A family living in Limavady, Northern Ireland, was shocked to discover a live Horsehair eel come out of their kitchen tap on Sunday.

The tropical eel was discovered by the son of a couple, who have preferred to remain anonymous. When they were alerted to the incident, they refused to believe it at first. Speaking with local news outlet Derry Now, the woman said that they thought the slimy black hair-like substance that landed on the kitchen sink was not an eel, but a piece of fishing wire.

“I have never seen anything like this happen before so I was completely shocked. An eel is the last thing you would expect to come out of your tap,” she said, “I don’t have any real concerns about the water but it does make me a little weary to make sure and check the water before drinking it.”

Nevertheless, the family took no chances and they immediately got in touch with the Northern Ireland Water (NIW) to inform them of the incident. The very next day, NIW authorities had arrived at their house to investigate the rare incident.

"Reports of a worm from a cold water tap in the Limavady area are being investigated by NI water. NI Water staff called to the property today and lifted samples for analysis. Our scientific staff will liaise directly with the customer and also provide advice on any remedial work required,” a spokesperson for Northern Ireland Water said.

Eel A family in Northern Ireland was shocked when a Mexican eel came out of their water tap. In this photo, a student from Mount Saint Mary's College holds a glass eel that was caught in the Quassaick Creek in Newburgh, New York, May 1, 2013. Photo: Getty Images/ STAN HONDA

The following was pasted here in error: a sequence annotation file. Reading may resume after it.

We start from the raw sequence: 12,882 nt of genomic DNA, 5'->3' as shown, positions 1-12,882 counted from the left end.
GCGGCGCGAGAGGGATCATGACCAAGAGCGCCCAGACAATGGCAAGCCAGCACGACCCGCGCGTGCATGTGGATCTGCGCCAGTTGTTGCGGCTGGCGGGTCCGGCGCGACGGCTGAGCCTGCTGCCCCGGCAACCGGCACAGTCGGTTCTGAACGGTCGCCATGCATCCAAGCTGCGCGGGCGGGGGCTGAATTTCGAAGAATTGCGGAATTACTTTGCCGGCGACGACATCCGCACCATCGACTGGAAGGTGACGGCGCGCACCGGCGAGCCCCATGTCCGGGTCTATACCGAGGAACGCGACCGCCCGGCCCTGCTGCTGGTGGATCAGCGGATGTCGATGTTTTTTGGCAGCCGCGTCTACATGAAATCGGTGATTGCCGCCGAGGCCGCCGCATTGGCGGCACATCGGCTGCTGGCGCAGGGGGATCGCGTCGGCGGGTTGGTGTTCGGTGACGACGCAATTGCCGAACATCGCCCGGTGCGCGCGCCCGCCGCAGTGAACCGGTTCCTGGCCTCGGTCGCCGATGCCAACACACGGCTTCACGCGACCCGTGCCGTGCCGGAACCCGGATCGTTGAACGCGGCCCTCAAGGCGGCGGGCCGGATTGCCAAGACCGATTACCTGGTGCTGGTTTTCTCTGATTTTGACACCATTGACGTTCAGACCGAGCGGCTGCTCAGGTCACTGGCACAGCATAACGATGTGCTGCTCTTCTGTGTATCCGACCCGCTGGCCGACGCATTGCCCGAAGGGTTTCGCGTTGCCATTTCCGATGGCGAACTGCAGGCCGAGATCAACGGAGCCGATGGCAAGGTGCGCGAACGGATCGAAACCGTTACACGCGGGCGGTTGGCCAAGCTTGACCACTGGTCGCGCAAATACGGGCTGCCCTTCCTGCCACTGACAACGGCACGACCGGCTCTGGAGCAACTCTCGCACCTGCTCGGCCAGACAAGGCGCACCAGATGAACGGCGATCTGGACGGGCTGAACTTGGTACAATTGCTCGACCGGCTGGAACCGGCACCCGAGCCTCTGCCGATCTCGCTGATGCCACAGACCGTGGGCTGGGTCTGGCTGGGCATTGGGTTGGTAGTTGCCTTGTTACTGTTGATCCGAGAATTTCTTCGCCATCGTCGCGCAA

Even though the investigation is ongoing, NIW has stated that the drinking water across Northern Ireland is completely safe since it goes through a rigorous monitoring routine which involves over 200,000 tests on an annual basis. "We will continue to monitor water quality across Northern Ireland to ensure that water quality standards are met and there is no risk to public health," NIW stated.

The species of eel which was discovered by the family is typically found around the western central Atlantic Ocean, including Florida, and the Gulf of Mexico. A full-fledged male eel of this species can grow up to 76 cm. They thrive best at 90-200 meters below sea level.

The couple was just glad that their son did not swallow the eel without noticing it. However, this species of eel is much less dangerous than the electric eel.